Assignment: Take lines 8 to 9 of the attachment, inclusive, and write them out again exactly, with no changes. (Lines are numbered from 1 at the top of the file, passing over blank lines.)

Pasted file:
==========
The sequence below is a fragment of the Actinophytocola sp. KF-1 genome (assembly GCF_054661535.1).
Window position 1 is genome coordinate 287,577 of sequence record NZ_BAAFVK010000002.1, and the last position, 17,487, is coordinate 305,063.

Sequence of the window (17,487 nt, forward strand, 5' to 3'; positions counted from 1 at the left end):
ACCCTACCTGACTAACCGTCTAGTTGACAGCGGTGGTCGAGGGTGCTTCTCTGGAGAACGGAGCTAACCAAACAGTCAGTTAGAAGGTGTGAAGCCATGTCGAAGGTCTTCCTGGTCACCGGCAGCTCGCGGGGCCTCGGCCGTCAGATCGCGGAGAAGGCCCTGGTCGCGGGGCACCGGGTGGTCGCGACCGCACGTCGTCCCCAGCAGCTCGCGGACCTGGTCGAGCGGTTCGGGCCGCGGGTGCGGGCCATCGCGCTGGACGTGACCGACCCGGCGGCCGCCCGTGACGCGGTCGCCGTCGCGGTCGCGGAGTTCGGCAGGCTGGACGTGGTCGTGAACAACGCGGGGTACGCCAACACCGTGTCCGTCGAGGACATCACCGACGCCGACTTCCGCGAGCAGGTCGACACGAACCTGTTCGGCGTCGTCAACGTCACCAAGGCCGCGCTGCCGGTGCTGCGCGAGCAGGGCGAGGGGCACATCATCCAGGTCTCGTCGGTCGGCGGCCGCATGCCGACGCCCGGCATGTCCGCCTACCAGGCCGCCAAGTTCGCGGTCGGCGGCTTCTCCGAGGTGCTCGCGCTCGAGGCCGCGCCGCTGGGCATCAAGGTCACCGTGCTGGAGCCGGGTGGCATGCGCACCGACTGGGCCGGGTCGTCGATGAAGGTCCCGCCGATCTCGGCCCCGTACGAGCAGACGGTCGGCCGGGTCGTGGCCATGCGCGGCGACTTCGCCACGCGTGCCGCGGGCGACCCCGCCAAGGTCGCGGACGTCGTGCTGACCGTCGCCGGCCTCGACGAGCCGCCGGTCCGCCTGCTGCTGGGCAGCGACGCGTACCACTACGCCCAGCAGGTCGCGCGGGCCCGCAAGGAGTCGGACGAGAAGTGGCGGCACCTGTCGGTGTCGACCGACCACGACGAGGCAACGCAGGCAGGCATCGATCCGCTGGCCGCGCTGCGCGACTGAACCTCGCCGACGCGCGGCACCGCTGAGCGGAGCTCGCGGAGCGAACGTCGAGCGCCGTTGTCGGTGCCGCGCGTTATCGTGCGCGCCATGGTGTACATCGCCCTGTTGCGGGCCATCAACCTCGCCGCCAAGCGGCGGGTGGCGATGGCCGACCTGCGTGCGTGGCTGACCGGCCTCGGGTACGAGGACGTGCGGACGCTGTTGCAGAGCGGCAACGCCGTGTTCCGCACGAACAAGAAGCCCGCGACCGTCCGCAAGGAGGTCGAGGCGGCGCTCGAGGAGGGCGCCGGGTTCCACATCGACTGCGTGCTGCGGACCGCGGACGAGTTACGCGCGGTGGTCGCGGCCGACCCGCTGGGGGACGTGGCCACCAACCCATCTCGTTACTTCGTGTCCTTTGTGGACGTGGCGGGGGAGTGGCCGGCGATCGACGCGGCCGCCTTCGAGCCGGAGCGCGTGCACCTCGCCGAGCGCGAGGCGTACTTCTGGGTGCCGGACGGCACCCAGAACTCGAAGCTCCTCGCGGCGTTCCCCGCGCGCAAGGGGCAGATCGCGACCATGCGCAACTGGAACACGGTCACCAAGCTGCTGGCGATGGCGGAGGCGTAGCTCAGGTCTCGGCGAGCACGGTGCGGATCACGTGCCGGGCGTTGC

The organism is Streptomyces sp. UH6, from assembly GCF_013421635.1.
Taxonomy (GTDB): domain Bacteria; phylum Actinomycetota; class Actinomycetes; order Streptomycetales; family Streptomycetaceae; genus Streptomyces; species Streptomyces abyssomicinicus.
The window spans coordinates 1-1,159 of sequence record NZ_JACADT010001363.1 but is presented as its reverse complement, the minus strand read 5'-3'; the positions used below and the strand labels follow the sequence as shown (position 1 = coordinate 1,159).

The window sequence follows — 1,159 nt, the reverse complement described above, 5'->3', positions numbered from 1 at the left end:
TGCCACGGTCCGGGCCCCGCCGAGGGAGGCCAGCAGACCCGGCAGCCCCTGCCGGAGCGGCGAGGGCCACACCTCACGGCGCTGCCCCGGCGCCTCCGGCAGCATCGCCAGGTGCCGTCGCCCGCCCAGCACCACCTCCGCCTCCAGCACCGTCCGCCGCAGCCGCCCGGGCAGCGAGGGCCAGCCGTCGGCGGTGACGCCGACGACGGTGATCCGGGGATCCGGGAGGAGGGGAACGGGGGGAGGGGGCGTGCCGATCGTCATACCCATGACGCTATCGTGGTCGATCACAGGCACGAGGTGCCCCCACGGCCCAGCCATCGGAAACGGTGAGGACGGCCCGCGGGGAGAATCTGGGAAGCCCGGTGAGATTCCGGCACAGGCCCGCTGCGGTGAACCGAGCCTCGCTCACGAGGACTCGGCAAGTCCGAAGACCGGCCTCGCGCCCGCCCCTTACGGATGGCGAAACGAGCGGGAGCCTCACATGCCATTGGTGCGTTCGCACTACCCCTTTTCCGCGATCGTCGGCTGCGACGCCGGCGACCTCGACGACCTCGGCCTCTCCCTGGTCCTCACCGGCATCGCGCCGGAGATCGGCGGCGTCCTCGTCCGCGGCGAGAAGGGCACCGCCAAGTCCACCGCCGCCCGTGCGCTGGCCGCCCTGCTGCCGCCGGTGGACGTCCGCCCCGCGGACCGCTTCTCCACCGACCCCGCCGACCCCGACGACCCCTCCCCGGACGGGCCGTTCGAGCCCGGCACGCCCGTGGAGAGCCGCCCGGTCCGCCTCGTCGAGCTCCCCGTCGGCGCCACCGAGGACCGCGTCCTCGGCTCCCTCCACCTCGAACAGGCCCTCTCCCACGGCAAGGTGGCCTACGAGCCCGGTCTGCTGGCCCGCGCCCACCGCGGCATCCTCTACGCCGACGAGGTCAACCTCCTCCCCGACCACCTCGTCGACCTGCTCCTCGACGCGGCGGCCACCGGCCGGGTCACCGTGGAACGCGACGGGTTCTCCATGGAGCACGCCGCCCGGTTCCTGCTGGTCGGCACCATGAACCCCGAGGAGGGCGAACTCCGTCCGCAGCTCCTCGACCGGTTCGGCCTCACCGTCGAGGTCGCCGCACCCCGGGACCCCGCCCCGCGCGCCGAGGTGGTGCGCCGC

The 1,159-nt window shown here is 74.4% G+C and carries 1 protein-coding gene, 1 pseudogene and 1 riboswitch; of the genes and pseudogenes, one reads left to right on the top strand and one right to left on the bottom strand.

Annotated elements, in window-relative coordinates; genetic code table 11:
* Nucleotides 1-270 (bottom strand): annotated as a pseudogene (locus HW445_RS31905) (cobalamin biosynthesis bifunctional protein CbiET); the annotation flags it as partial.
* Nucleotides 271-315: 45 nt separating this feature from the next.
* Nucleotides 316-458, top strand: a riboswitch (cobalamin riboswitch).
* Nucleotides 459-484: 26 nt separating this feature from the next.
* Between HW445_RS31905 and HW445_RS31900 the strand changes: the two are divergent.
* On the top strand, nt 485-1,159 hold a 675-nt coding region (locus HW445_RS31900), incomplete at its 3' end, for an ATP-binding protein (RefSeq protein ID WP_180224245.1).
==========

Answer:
The window sequence follows — 1,159 nt, the reverse complement described above, 5'->3', positions numbered from 1 at the left end:
TGCCACGGTCCGGGCCCCGCCGAGGGAGGCCAGCAGACCCGGCAGCCCCTGCCGGAGCGGCGAGGGCCACACCTCACGGCGCTGCCCCGGCGCCTCCGGCAGCATCGCCAGGTGCCGTCGCCCGCCCAGCACCACCTCCGCCTCCAGCACCGTCCGCCGCAGCCGCCCGGGCAGCGAGGGCCAGCCGTCGGCGGTGACGCCGACGACGGTGATCCGGGGATCCGGGAGGAGGGGAACGGGGGGAGGGGGCGTGCCGATCGTCATACCCATGACGCTATCGTGGTCGATCACAGGCACGAGGTGCCCCCACGGCCCAGCCATCGGAAACGGTGAGGACGGCCCGCGGGGAGAATCTGGGAAGCCCGGTGAGATTCCGGCACAGGCCCGCTGCGGTGAACCGAGCCTCGCTCACGAGGACTCGGCAAGTCCGAAGACCGGCCTCGCGCCCGCCCCTTACGGATGGCGAAACGAGCGGGAGCCTCACATGCCATTGGTGCGTTCGCACTACCCCTTTTCCGCGATCGTCGGCTGCGACGCCGGCGACCTCGACGACCTCGGCCTCTCCCTGGTCCTCACCGGCATCGCGCCGGAGATCGGCGGCGTCCTCGTCCGCGGCGAGAAGGGCACCGCCAAGTCCACCGCCGCCCGTGCGCTGGCCGCCCTGCTGCCGCCGGTGGACGTCCGCCCCGCGGACCGCTTCTCCACCGACCCCGCCGACCCCGACGACCCCTCCCCGGACGGGCCGTTCGAGCCCGGCACGCCCGTGGAGAGCCGCCCGGTCCGCCTCGTCGAGCTCCCCGTCGGCGCCACCGAGGACCGCGTCCTCGGCTCCCTCCACCTCGAACAGGCCCTCTCCCACGGCAAGGTGGCCTACGAGCCCGGTCTGCTGGCCCGCGCCCACCGCGGCATCCTCTACGCCGACGAGGTCAACCTCCTCCCCGACCACCTCGTCGACCTGCTCCTCGACGCGGCGGCCACCGGCCGGGTCACCGTGGAACGCGACGGGTTCTCCATGGAGCACGCCGCCCGGTTCCTGCTGGTCGGCACCATGAACCCCGAGGAGGGCGAACTCCGTCCGCAGCTCCTCGACCGGTTCGGCCTCACCGTCGAGGTCGCCGCACCCCGGGACCCCGCCCCGCGCGCCGAGGTGGTGCGCCGC